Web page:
The herbicide 2,4-D was used in the 1940’s, and its hazards are a function of its form (salt, ester, acid). A person may be exposed to 2,4-D through inhalation, skin and eye contact, or ingestion. For more details, click this LINK on 2,4-D from the National Pesticide Information Center.
- 2,4-D has generally low acute toxicity if contacts skin, inhaled or gets in eyes. However, applicators should use precaution when handling acid and salt formulations because 2,4-D can cause severe eye irritation.
- Skin irritation is possible.
- Ingestion results in vomiting, diarrhea, headaches, confusion and, in some cases, aggressiveness. Some people have had kidney failure and muscle damage.
- Inhalation of vapors may cause coughing, burning sensation in airways, and dizziness
- Chronic exposure is linked to cancer (non-Hodgkin’s lymphoma), but this cancer may be linked to exposures to 2,4-D along with other ingredients or other herbicides. Caution to minimize exposure to prevent long-term effects are recommended. The EPA currently categorizes 3,4-D as “not classifiable” regarding cancer.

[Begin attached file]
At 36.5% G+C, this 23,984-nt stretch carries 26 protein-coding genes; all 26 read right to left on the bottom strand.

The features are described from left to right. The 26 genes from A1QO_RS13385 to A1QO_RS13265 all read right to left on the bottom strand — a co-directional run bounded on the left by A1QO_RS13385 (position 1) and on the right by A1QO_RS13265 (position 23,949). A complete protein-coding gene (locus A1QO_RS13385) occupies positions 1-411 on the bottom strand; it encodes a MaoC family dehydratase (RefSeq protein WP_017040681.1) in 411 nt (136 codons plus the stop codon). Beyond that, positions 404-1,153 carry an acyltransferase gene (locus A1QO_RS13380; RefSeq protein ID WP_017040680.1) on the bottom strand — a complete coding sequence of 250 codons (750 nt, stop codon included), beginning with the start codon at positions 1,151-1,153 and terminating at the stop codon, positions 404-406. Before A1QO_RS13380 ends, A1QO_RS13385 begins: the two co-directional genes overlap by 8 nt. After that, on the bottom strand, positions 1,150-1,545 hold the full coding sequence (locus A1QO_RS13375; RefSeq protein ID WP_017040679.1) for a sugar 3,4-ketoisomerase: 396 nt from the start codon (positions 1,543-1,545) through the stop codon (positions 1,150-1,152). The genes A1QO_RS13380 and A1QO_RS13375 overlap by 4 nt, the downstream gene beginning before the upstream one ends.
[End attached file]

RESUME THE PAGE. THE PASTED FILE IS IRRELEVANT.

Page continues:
- 2,4-D breaks down in the soil quickly, with a half-life of 1-14 days, but the butoxyethyl ether form may persist in the aquatic environment longer, with a 186 day half-life reported.
Personal Protective Equipment
- Air-purifying half-mask respirator with organic vapor cartridge in combination with filtration (N95 or greater); chemical protective gloves.
- Typically, detailed safety directions are included on the pesticide label. These guidelines are typically in the “worker protection”, “directions for use”, “safety directions” sections. For more details on how to read a pesticide label, see the EPA’s Label Review Manual. (Link, EPA Label Review)